The Oregon Jewish Museum is bringing together collections of work focusing on both the past and the present, the political and the painterly.
Beginning this week, the museum will open a pair of exhibitions, each featuring Jewish-themed work. A series of World War II-era photographs titled “Pictures of Resistance: The Wartime Photographs of Jewish Partisan Faye Schulman” will be shown, along with the mixed media work of local artist Sidonie Caron.
Caron, a painter who has shown throughout the Pacific Northwest, will display her Jewish-themed work in an exhibition titled “We Are Our Brothers’ Keeper.” Both exhibitions, which began last week with an opening reception, will run through April 24.
“The partisan show is really remarkable,” said the museum’s curator of exhibits, Shoshanna Lansberg. “This was a female photographer and a partisan fighter during World War II. The sheer difficulty of her situation as a woman in that time and place makes it pretty powerful in that respect.”
Born in pre-war Poland, Faye Schulman was spared by the Nazis during the German occupation because of her skills as a photographer. She escaped, however, joining a Russian partisan brigade. There, she served as a nurse and a photographer, documenting the many aspects of their struggle.
“She would have to bury her camera and her film at times,” Lansberg explained. “They were moving around all the time because secure areas came and went. It’s really remarkable that her photos survived.”
Schulman currently lives in Toronto. The partisan exhibition is part of a traveling show developed by the Jewish Partisan Education Foundation, an organization working to educate people on the lesser-known side of Jewish rebellion against the Nazis during World War II.
“These Jews were responsible for blowing up thousands of armored convoys and thwarting the Nazi war machine in countless ways,” according to the foundation. “This information has the power to transform people’s perception of the Jewish experience during the Holocaust.”
The concurrent work on display, by Portland-based Sidonie Caron, will feature pieces from her career as a fine artist. Her paintings range from the abstract to minutely detailed landscapes and figurative works.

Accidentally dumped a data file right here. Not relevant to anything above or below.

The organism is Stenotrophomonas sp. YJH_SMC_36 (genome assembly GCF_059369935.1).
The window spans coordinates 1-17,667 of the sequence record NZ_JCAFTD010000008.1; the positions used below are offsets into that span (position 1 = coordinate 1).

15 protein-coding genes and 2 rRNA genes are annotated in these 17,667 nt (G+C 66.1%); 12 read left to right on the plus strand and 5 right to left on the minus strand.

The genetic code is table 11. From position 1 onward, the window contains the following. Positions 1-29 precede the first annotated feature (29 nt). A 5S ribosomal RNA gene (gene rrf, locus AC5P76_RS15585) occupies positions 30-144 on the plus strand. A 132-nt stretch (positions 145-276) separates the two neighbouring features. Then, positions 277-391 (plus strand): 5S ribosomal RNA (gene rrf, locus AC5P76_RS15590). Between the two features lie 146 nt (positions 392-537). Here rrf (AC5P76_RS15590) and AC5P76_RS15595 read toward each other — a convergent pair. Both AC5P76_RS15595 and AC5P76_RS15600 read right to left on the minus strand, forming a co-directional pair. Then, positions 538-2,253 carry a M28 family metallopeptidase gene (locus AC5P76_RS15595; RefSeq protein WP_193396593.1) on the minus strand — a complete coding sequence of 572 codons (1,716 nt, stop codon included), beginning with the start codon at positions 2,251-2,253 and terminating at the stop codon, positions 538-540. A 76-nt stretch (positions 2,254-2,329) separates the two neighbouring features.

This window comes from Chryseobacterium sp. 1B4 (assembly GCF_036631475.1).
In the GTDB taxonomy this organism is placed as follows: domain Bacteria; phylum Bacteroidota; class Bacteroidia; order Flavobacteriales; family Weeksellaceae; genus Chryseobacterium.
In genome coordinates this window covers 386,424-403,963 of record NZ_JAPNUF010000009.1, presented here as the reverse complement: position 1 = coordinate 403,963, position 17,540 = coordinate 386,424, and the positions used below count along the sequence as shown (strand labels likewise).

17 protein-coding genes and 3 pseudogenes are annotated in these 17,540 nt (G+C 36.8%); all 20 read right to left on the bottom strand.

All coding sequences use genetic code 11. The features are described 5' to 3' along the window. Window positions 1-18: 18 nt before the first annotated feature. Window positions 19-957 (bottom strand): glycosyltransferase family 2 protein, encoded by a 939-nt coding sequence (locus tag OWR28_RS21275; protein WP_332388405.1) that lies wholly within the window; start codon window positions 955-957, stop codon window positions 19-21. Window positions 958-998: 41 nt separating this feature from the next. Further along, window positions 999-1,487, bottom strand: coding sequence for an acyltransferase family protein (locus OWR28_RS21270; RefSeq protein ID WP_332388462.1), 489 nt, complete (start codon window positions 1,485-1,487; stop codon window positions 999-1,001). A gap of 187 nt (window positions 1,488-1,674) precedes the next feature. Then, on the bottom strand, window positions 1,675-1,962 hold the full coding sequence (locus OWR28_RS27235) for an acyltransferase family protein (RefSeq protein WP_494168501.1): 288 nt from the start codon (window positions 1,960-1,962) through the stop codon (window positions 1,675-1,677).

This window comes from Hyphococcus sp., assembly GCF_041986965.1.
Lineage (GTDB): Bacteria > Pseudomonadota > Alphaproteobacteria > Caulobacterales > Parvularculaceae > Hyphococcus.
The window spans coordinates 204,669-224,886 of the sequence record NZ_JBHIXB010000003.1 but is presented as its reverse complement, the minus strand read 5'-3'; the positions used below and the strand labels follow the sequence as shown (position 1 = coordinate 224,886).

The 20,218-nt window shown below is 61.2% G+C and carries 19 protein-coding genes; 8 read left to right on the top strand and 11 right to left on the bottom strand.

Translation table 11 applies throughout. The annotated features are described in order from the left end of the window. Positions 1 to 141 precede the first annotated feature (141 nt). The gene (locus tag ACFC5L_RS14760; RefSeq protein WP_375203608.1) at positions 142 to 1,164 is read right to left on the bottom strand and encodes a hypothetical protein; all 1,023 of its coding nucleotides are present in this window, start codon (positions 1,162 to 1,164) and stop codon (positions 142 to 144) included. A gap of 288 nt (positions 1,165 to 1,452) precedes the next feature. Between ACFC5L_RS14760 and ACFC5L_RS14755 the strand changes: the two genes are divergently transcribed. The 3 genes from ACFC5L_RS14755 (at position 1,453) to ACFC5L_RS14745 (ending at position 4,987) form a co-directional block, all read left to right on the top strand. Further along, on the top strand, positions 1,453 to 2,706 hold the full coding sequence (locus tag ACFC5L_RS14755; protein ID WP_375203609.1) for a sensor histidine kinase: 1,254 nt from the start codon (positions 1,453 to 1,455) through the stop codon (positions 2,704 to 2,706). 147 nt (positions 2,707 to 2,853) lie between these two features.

Though her overall body of work covers a range of subject matter, Caron will exhibit her specifically Jewish-themed material at the museum—work, she explained, that doesn’t often get shown elsewhere because of the subject’s specificity.
“I’ve mostly just kept it over the years,” Caron said. “The Jewish community was very small at the time, and there was no audience for this work.”
Caron also explained that this body of work developed when she and her husband began to explore their heritage in greater depth after their son moved to Israel. Her husband studied and wrote and she took to the brush.
The museum wanted to showcase work, like Caron’s, that has not been widely shown.
“Part of our mission is to make sure we’re highlighting work not seen in other places,” Lansberg said. “She calls this her Jewish-themed material. This work highlights her personal connection with her family. For me, it highlights the connection between the old world and the new. Some are seen as ruins, some in their current state.”
Many of Caron’s works feature places—various synagogues, or Jewish temples, throughout Europe and the Middle East. One work features a Greek monastery tucked into the desert. Others feature temples in such places as Budapest, Poland and Berlin.
Pictures of Resistance: The Wartime Photographs of Jewish Partisan Faye Schulman and Sidonie Caron: We Are Our Brothers’ Keeper
Feb. 27–April 24
1953 NW Kearney St.
$6 adults, $4 students, free for members
For museum hours and more information go to ojm.org
“I did a series of European synagogues that are absolutely historic,” Caron said. “Not many of them survived the German occupation during World War II.”
But Caron noted that her Jewish-themed work is only one aspect of her overall body of work. She also paints vivid depictions of Portland and its surroundings. She ties her work to her overall approach to making art.
“My emphasis has always been on growth and development,” she said. “I want to explore things and respond to my environment. In my work, I go back and forth and move around.”
Located in the Pearl District, the Oregon Jewish Museum works to educate visitors about the Jewish experience through an assortment of exhibitions and programs.
“We really see our work as preserving the history of the Oregon Jewish experience,” Lansberg said. “We want to show that there is a distinction, but also there is a lot of connection to other aspects of the community. We like to balance our historical content with our art exhibitions.”
In addition to exhibition, the museum also features programs such as lectures and films, often tied to their shows.
To tie in with the Schulman exhibition’s partisan theme, the museum will screen Edward Zwick’s 2003 film Defiance, which depicts the lives of partisan fighters.
Screened in collaboration with PDX Hillel, the museum will show the film tonight.
“Defiance is a free screening,” Lansberg said. “If students are interested in attending, we’d love to see them.”